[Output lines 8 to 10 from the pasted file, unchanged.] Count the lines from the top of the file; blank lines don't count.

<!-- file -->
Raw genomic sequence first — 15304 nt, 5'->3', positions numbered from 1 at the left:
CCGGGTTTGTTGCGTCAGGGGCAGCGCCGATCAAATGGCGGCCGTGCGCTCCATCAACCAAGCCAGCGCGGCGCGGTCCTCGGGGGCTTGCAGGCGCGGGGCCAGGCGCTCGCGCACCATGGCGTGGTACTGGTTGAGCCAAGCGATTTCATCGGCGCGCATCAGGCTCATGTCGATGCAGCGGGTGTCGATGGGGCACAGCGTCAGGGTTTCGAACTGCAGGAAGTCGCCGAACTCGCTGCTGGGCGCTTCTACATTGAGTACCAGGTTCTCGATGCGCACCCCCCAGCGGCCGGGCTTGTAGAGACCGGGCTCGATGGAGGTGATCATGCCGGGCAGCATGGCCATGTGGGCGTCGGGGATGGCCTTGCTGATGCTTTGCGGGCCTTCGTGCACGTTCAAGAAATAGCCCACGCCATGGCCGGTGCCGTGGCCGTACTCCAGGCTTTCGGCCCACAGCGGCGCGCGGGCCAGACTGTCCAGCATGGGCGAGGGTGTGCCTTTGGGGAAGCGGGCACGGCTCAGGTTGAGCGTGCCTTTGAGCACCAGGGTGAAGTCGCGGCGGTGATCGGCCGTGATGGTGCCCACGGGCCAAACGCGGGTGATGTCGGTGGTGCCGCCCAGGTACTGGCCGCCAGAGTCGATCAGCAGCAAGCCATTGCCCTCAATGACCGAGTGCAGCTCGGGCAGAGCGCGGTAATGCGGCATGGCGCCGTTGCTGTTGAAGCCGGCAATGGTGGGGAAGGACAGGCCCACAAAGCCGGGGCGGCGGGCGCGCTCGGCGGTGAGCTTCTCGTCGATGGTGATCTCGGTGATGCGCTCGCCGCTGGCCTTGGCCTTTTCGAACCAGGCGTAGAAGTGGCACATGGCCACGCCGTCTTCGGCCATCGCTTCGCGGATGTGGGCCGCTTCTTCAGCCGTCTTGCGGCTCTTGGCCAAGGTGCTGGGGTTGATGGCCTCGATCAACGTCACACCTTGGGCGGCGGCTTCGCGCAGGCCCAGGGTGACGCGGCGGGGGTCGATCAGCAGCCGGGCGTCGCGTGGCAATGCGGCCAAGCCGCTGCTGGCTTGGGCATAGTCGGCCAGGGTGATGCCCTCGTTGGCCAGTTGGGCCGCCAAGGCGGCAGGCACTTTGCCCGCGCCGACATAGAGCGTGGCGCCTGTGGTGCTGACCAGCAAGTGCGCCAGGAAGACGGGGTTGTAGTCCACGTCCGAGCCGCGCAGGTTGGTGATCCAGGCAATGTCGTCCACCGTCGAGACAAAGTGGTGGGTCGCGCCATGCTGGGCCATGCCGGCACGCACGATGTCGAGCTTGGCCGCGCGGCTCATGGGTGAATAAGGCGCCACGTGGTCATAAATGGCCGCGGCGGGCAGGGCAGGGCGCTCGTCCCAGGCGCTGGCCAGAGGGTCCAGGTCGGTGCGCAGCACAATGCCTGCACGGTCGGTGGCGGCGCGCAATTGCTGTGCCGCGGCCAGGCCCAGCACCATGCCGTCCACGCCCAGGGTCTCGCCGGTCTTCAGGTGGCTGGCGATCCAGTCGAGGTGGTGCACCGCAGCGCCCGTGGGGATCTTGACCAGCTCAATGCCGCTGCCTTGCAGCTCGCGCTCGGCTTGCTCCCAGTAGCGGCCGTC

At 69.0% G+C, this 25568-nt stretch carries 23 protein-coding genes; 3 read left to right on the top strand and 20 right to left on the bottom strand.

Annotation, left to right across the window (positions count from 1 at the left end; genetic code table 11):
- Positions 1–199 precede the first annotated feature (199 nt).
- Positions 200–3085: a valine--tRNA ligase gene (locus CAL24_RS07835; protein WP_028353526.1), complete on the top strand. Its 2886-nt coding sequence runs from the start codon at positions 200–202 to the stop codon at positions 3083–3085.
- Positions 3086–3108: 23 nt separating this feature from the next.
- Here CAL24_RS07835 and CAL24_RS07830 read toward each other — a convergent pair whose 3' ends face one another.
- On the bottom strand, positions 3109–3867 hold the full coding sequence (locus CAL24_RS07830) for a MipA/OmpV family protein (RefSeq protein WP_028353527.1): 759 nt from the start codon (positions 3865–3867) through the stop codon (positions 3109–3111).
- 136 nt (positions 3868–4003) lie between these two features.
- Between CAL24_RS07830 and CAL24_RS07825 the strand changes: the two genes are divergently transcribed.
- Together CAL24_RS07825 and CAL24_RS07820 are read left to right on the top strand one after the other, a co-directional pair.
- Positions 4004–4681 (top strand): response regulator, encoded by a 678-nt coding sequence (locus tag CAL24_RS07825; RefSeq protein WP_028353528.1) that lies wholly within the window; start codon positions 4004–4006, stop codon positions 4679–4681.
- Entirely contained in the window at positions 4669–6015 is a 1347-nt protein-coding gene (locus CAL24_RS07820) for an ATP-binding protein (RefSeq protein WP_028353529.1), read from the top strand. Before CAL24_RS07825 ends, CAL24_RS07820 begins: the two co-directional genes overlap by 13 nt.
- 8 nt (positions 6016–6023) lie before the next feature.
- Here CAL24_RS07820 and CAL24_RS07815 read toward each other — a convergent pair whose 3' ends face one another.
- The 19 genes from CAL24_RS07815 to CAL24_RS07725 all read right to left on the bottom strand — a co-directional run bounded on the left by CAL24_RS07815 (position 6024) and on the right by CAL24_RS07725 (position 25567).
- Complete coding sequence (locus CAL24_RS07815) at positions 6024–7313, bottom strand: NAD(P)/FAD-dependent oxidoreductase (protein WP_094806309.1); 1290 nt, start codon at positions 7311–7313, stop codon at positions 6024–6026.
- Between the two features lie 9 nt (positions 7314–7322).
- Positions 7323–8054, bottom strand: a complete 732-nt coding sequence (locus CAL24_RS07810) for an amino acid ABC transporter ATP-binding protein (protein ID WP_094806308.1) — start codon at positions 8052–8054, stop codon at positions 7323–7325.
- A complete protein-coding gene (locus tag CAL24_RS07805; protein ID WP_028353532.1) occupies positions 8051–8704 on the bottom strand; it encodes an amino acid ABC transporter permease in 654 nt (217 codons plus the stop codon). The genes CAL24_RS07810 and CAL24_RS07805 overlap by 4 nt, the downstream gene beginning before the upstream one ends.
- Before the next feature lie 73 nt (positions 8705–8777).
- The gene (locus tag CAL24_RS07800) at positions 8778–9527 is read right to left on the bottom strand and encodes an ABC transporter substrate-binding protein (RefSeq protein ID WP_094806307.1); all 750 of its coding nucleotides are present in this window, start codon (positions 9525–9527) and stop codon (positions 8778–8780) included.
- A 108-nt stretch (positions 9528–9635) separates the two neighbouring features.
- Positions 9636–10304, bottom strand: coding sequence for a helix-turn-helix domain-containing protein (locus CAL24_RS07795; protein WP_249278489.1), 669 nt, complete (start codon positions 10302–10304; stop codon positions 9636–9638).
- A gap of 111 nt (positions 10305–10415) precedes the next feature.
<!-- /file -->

- Here CAL24_RS07835 and CAL24_RS07830 read toward each other — a convergent pair whose 3' ends face one another.
- On the bottom strand, positions 3109–3867 hold the full coding sequence (locus CAL24_RS07830) for a MipA/OmpV family protein (RefSeq protein WP_028353527.1): 759 nt from the start codon (positions 3865–3867) through the stop codon (positions 3109–3111).
- 136 nt (positions 3868–4003) lie between these two features.